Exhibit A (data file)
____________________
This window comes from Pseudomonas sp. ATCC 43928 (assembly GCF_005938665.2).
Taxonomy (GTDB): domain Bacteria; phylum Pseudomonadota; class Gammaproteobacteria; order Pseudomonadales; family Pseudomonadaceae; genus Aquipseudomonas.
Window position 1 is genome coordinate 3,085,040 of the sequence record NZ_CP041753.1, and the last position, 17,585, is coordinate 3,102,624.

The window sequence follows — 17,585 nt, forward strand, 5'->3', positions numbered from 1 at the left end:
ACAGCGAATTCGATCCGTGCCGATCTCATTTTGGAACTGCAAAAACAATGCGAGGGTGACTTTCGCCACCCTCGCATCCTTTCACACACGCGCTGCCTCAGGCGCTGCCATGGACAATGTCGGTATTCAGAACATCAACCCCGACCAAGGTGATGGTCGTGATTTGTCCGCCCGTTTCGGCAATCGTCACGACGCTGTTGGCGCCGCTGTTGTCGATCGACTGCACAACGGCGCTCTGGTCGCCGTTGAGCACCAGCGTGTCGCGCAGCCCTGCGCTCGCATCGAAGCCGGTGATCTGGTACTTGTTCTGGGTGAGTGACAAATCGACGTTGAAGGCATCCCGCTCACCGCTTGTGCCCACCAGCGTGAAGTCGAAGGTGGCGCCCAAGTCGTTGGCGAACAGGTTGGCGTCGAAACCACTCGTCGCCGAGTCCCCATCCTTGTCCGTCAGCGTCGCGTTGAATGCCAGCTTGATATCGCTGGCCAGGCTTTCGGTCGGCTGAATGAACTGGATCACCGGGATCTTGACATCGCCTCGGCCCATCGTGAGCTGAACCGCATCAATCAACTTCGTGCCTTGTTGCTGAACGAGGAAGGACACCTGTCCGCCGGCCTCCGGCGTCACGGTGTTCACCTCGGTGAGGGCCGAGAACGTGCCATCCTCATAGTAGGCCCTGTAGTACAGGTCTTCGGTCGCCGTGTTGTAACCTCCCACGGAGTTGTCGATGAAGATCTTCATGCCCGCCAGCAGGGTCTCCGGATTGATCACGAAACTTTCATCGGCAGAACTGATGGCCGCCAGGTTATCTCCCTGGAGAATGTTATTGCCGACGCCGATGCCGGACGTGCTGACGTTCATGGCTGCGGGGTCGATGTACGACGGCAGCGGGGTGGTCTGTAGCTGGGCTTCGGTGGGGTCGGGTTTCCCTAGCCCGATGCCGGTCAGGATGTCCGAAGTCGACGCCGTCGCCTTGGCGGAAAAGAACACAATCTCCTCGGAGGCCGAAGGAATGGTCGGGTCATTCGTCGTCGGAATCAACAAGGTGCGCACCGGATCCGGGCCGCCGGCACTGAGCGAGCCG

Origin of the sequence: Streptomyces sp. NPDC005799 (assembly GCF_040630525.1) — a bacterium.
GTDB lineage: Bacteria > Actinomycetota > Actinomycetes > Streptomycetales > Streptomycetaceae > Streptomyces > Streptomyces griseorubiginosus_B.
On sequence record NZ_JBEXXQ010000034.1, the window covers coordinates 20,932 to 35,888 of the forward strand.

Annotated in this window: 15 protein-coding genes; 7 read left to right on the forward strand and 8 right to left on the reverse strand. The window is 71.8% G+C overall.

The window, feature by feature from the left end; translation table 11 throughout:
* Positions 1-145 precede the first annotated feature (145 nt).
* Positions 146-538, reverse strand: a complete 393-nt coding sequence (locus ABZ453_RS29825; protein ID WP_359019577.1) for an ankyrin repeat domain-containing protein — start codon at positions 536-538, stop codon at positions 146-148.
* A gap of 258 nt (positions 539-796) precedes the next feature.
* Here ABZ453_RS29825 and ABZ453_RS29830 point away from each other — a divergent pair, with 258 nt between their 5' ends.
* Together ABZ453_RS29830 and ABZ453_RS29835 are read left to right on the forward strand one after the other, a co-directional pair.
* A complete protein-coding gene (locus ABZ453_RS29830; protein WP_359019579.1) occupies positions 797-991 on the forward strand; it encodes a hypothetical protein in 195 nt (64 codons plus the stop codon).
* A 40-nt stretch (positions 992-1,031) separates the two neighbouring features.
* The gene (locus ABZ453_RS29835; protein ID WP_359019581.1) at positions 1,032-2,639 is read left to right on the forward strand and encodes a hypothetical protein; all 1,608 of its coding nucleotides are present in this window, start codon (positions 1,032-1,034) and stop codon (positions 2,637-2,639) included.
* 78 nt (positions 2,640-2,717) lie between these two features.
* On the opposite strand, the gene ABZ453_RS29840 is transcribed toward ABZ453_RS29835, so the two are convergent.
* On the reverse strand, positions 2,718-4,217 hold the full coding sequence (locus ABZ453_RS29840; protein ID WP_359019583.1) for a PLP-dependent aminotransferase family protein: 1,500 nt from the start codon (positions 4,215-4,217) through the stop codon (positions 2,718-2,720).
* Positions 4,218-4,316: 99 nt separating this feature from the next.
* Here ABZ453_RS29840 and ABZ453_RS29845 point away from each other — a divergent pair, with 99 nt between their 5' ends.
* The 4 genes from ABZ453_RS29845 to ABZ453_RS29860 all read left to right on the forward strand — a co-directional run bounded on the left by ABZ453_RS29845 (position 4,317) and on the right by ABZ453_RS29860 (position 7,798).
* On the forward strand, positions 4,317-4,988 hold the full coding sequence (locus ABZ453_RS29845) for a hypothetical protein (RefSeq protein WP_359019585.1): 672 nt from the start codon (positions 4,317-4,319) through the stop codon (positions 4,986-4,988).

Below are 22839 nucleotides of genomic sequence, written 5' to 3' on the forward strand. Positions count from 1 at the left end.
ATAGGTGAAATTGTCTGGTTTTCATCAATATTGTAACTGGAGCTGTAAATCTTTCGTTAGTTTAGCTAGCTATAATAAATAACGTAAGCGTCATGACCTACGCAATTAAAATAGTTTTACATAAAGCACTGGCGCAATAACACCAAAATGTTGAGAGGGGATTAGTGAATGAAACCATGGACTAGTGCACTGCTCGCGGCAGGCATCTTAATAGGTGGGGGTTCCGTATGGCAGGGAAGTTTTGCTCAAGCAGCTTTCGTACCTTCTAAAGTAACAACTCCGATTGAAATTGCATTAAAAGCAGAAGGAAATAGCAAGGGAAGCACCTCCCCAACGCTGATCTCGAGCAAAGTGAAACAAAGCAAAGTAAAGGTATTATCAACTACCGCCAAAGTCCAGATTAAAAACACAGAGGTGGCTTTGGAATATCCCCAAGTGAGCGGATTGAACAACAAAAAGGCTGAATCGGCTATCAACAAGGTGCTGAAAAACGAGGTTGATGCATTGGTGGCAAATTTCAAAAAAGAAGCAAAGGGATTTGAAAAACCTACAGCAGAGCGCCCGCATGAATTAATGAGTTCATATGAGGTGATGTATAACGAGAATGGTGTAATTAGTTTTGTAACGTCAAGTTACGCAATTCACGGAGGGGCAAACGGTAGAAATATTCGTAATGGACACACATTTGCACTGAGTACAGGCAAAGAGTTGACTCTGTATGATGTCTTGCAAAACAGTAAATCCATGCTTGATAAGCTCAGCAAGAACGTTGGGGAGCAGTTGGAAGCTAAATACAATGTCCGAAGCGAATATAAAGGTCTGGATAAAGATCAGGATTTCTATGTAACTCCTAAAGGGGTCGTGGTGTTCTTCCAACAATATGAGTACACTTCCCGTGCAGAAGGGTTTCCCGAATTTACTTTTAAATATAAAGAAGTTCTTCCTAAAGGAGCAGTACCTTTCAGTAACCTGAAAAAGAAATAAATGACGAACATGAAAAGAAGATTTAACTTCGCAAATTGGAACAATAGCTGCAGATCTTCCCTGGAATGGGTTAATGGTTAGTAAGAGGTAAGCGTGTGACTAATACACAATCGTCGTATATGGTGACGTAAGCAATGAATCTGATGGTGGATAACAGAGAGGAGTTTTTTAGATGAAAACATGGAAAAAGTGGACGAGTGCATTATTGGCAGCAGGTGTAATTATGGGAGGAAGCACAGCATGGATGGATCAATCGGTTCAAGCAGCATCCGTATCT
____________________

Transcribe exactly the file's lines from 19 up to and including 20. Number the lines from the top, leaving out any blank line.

* 78 nt (positions 2,640-2,717) lie between these two features.
* On the opposite strand, the gene ABZ453_RS29840 is transcribed toward ABZ453_RS29835, so the two are convergent.